1990 - 1999
The golden years
The last decade of the 20th century was marked by a global economic recovery and the dawn of the internet age; a revolution that strongly contributed to the globalization of commercial exchanges.
A decade of growth
The last decade of the 20th century was marked by a global economic recovery and the dawn of the internet age; a revolution that strongly contributed to the globalization of commercial exchanges. There were also, however, some clouds on the horizon as the early nineties were marked by the first Gulf War that severely impacted fuel prices; one of aviation’s primary resources. Cargolux had positioned itself as a leader in the industry and a pioneer in technological advancement. After 20 years in operation, the company had already gained worldwide recognition as an expert in its field.
First to fly the 747-400F
On December 5th, 1990, Cargolux took the major decision to place an order for a new generation Boeing freighter; the 747-400F. The airline signed a contract with the manufacturer for three B747-400 purpose-built freighters with an option on three more. This aircraft was a technological leap forward as it was designed with a digital flight deck and systems, eliminating the need for Flight Engineers on board during the flight and therefore reducing the crew manning requirements. It was also foreseen with a longer range of 1852km, enabling it to fly non-stop from Europe to the West Coast of the United States without a technical stop en-route. The aircraft with an additional 21 tons of payload, was also much quieter and on average 18% more fuel efficient than its predecessor, a significant advantage given the current oil crisis. It featured 4 different air-conditioned zones, essential for transportation of perishables and live animals.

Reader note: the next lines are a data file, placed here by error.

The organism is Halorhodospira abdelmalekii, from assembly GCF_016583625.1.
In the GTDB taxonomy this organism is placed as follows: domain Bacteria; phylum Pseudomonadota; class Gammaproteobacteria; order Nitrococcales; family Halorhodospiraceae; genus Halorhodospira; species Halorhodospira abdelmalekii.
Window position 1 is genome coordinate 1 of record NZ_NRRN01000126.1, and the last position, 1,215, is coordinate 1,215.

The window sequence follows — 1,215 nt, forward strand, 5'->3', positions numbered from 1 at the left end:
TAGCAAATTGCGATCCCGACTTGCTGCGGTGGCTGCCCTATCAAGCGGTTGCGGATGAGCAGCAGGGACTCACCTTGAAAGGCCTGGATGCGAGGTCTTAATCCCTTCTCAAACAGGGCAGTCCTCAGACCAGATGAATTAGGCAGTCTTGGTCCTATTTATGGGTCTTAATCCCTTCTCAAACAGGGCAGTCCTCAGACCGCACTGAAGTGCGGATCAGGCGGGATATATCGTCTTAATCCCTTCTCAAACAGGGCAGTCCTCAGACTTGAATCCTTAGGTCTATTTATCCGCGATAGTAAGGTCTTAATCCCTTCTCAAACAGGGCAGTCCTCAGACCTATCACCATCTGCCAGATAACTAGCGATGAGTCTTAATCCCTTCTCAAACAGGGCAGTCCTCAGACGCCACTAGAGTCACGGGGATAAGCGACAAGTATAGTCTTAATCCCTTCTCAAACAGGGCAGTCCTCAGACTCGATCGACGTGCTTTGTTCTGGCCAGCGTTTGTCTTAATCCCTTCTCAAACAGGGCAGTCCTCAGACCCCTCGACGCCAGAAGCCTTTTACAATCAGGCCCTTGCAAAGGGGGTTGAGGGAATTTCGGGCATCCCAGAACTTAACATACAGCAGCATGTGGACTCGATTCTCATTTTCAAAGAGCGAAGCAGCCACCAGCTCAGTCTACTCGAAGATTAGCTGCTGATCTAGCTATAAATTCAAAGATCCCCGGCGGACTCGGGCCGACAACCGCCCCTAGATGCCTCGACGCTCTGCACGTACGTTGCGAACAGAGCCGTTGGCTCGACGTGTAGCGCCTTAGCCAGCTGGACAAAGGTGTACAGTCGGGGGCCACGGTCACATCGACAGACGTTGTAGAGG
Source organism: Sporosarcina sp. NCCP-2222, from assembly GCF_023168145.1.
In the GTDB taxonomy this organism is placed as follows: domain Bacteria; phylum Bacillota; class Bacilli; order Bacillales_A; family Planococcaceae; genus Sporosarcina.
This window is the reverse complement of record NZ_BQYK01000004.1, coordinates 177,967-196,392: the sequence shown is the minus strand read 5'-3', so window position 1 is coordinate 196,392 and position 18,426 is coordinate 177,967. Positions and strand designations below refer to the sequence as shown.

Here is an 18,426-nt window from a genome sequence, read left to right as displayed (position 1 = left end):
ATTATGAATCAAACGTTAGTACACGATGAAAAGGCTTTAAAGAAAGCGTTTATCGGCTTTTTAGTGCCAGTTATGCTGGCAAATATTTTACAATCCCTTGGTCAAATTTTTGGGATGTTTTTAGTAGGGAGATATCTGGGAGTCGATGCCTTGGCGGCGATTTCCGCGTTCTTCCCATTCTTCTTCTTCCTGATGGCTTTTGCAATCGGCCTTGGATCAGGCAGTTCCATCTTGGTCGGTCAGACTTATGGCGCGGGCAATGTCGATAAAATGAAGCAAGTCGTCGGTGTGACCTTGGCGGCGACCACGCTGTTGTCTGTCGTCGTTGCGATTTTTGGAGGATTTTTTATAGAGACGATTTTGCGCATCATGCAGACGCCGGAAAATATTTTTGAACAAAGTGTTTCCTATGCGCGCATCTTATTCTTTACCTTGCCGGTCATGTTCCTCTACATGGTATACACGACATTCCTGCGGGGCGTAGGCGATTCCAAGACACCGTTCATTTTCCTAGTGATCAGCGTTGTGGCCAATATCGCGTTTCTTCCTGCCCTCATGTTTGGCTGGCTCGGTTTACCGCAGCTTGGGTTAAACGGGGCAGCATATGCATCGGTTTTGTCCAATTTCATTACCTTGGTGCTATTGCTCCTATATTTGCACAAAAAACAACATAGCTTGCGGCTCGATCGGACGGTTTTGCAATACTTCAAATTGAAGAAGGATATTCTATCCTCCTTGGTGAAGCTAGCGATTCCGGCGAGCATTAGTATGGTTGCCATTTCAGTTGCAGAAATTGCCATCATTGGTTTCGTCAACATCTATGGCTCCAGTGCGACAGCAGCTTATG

Cargolux was originally the fifth operator on the list for the delivery of the new aircraft type but fate decided otherwise. After several other airlines declined to take delivery or shied away from their agreement with the manufacturer; in 1993, Cargolux became the first carrier to fly the 747-400 freighter. Its maiden flight was operated from Seattle-Tacoma to Luxembourg, loaded with 116 tons of cargo. LX-FCV touched down in Luxembourg on November 17th, 1993 to an enthusiastic crowd of officials and employees, proud to welcome the aircraft and begin Cargolux’s new chapter as a modern and efficient all-cargo carrier.
For the next few years, as business picked up and the company developed, the 747-400 freighter became increasingly indissociable from Cargolux’s operation, and the second –400 was delivered on December 8th,1993. Less than two years later, in June 1995, the decision was taken to purchase a third one. Interestingly, this particular aircraft was supposed to be delivered to one of the original launch customers Air France who eventually decided against taking it. After a few months without an operator, Boeing offered to sell it to Cargolux who managed to negotiate a significant discount since the freighter had been parked in the desert for months. The aircraft, baptized LX-ICV, was delivered at the end of the same year, on September 12th, 1995.
A new and improved Cargo Center